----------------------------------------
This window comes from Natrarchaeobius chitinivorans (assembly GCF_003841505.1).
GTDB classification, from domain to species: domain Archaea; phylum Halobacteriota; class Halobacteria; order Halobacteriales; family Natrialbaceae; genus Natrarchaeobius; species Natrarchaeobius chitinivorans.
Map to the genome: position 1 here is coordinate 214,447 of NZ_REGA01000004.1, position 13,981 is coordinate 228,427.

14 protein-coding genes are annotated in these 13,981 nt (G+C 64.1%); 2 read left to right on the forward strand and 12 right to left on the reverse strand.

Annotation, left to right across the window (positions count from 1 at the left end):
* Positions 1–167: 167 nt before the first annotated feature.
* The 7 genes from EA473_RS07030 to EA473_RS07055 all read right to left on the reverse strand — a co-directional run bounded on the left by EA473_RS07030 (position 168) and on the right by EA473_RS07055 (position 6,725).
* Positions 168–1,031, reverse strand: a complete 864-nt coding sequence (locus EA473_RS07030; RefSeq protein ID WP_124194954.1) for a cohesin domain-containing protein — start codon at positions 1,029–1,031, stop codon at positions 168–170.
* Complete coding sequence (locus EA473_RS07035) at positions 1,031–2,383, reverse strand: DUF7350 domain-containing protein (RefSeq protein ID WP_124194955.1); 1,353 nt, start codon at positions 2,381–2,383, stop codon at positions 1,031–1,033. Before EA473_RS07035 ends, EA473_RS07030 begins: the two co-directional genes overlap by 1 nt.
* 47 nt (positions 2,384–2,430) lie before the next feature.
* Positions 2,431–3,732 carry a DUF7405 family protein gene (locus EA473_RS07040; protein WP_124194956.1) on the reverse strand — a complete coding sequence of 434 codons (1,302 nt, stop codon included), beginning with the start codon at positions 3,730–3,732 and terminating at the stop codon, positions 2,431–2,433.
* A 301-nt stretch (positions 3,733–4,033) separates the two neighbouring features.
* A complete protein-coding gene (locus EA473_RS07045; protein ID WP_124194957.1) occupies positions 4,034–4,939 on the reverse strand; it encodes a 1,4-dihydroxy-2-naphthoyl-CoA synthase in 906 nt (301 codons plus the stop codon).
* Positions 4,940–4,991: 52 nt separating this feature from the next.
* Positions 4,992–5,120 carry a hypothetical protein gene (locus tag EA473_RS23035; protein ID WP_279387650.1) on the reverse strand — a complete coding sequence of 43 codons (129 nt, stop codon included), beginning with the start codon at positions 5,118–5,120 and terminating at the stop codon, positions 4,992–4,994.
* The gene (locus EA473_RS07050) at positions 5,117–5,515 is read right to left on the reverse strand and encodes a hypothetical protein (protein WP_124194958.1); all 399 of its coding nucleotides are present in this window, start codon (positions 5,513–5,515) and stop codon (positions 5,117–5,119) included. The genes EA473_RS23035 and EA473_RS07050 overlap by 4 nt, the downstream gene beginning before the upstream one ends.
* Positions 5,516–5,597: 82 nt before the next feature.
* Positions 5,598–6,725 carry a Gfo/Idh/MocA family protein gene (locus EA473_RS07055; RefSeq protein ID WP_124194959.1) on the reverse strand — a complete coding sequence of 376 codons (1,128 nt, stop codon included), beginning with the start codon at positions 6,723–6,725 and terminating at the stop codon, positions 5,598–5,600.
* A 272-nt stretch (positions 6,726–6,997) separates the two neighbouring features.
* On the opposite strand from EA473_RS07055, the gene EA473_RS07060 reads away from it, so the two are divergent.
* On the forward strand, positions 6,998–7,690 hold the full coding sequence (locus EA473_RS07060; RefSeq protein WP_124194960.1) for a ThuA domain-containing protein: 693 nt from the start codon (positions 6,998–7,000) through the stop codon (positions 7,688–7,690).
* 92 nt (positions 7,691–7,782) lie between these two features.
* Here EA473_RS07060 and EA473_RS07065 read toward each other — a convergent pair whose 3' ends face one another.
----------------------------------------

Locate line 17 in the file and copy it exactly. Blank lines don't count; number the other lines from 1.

* Positions 5,516–5,597: 82 nt before the next feature.